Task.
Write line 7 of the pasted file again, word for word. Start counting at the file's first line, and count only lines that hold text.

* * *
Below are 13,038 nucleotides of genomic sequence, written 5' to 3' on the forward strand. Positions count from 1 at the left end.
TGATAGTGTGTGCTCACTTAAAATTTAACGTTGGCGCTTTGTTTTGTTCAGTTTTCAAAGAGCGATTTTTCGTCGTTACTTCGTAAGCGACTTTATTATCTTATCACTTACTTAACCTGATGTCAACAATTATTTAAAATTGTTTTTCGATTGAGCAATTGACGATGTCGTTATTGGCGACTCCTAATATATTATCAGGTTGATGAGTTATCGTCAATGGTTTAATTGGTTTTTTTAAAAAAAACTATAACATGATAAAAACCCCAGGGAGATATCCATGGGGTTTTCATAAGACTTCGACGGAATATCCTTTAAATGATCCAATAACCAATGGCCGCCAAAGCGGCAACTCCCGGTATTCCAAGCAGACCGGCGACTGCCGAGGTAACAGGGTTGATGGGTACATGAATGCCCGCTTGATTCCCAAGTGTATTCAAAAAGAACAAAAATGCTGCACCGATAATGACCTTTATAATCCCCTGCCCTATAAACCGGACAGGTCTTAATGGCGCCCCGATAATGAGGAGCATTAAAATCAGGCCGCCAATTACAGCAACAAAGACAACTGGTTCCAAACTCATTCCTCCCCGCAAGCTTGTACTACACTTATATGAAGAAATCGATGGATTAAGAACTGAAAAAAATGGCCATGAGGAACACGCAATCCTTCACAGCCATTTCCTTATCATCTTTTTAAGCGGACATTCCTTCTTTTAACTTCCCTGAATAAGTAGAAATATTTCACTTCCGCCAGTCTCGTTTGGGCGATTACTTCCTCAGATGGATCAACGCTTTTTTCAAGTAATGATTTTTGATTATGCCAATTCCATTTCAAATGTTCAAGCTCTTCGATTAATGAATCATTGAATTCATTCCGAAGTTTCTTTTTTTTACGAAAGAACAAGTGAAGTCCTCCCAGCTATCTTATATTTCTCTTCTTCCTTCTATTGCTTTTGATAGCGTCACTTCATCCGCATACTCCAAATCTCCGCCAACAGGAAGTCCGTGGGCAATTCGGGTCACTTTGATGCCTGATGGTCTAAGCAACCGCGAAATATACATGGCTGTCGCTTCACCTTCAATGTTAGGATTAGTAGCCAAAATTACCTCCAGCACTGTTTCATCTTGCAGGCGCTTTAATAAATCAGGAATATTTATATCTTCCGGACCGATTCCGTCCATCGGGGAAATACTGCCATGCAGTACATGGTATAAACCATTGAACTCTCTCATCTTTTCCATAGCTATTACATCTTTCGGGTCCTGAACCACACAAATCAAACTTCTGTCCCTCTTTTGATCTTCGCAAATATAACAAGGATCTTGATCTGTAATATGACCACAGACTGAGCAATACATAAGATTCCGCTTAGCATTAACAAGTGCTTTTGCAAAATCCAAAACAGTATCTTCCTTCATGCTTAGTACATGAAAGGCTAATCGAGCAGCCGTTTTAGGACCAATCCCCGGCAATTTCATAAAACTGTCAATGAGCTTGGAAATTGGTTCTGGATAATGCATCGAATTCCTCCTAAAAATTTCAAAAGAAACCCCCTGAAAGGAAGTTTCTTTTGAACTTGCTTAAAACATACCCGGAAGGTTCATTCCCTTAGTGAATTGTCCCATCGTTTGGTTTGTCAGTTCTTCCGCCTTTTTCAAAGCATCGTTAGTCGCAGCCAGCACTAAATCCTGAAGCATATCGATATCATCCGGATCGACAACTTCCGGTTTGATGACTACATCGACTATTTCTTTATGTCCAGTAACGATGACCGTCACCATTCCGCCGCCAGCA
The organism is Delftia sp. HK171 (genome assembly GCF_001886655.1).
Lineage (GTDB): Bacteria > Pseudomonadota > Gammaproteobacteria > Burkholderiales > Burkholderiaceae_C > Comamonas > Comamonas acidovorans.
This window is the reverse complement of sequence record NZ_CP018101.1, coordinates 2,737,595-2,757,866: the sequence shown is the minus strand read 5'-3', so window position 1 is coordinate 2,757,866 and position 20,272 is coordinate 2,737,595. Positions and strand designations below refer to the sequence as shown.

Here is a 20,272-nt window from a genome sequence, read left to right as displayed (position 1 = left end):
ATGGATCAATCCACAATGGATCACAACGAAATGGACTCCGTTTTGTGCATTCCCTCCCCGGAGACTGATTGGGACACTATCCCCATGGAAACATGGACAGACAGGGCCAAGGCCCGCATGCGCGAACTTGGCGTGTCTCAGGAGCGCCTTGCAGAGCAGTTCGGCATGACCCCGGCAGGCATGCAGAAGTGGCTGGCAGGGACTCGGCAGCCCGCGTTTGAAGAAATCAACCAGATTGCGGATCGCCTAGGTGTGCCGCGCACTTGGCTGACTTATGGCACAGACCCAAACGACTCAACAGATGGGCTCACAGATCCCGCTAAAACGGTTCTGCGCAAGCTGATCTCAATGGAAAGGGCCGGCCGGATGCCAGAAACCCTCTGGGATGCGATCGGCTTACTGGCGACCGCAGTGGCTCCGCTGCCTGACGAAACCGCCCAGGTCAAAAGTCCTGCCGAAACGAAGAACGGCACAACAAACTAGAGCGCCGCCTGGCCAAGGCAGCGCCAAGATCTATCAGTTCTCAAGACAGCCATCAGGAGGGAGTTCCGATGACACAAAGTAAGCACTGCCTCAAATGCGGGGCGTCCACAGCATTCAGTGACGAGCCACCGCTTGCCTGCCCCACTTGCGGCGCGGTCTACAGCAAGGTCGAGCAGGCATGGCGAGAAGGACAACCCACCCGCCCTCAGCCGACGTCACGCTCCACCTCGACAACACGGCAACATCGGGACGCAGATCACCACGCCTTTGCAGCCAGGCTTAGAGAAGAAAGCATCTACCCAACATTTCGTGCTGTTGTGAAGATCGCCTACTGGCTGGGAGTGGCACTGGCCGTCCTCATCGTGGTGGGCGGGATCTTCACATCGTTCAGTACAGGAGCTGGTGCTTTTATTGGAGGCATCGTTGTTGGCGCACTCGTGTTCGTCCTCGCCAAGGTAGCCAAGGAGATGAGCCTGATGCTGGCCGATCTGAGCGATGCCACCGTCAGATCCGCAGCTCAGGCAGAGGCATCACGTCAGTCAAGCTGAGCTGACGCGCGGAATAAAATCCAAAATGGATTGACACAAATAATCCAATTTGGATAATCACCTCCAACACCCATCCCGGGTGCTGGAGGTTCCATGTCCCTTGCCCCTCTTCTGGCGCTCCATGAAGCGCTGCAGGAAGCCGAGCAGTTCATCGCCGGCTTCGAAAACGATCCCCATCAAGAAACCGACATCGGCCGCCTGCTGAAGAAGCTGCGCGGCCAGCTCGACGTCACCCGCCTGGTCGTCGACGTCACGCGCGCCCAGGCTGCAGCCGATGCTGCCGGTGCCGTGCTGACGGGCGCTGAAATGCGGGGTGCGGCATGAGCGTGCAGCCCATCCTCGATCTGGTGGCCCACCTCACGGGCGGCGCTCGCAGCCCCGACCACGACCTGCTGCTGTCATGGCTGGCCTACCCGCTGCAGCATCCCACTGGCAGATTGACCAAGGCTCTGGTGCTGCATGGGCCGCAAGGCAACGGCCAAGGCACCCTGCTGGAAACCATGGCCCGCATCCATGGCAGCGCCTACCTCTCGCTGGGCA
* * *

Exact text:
ATGGATCAATCCACAATGGATCACAACGAAATGGACTCCGTTTTGTGCATTCCCTCCCCGGAGACTGATTGGGACACTATCCCCATGGAAACATGGACAGACAGGGCCAAGGCCCGCATGCGCGAACTTGGCGTGTCTCAGGAGCGCCTTGCAGAGCAGTTCGGCATGACCCCGGCAGGCATGCAGAAGTGGCTGGCAGGGACTCGGCAGCCCGCGTTTGAAGAAATCAACCAGATTGCGGATCGCCTAGGTGTGCCGCGCACTTGGCTGACTTATGGCACAGACCCAAACGACTCAACAGATGGGCTCACAGATCCCGCTAAAACGGTTCTGCGCAAGCTGATCTCAATGGAAAGGGCCGGCCGGATGCCAGAAACCCTCTGGGATGCGATCGGCTTACTGGCGACCGCAGTGGCTCCGCTGCCTGACGAAACCGCCCAGGTCAAAAGTCCTGCCGAAACGAAGAACGGCACAACAAACTAGAGCGCCGCCTGGCCAAGGCAGCGCCAAGATCTATCAGTTCTCAAGACAGCCATCAGGAGGGAGTTCCGATGACACAAAGTAAGCACTGCCTCAAATGCGGGGCGTCCACAGCATTCAGTGACGAGCCACCGCTTGCCTGCCCCACTTGCGGCGCGGTCTACAGCAAGGTCGAGCAGGCATGGCGAGAAGGACAACCCACCCGCCCTCAGCCGACGTCACGCTCCACCTCGACAACACGGCAACATCGGGACGCAGATCACCACGCCTTTGCAGCCAGGCTTAGAGAAGAAAGCATCTACCCAACATTTCGTGCTGTTGTGAAGATCGCCTACTGGCTGGGAGTGGCACTGGCCGTCCTCATCGTGGTGGGCGGGATCTTCACATCGTTCAGTACAGGAGCTGGTGCTTTTATTGGAGGCATCGTTGTTGGCGCACTCGTGTTCGTCCTCGCCAAGGTAGCCAAGGAGATGAGCCTGATGCTGGCCGATCTGAGCGATGCCACCGTCAGATCCGCAGCTCAGGCAGAGGCATCACGTCAGTCAAGCTGAGCTGACGCGCGGAATAAAATCCAAAATGGATTGACACAAATAATCCAATTTGGATAATCACCTCCAACACCCATCCCGGGTGCTGGAGGTTCCATGTCCCTTGCCCCTCTTCTGGCGCTCCATGAAGCGCTGCAGGAAGCCGAGCAGTTCATCGCCGGCTTCGAAAACGATCCCCATCAAGAAACCGACATCGGCCGCCTGCTGAAGAAGCTGCGCGGCCAGCTCGACGTCACCCGCCTGGTCGTCGACGTCACGCGCGCCCAGGCTGCAGCCGATGCTGCCGGTGCCGTGCTGACGGGCGCTGAAATGCGGGGTGCGGCATGAGCGTGCAGCCCATCCTCGATCTGGTGGCCCACCTCACGGGCGGCGCTCGCAGCCCCGACCACGACCTGCTGCTGTCATGGCTGGCCTACCCGCTGCAGCATCCCACTGGCAGATTGACCAAGGCTCTGGTGCTGCATGGGCCGCAAGGCAACGGCCAAGGCACCCTGCTGGAAACCATGGCCCGCATCCATGGCAGCGCCTACCTCTCGCTGGGCA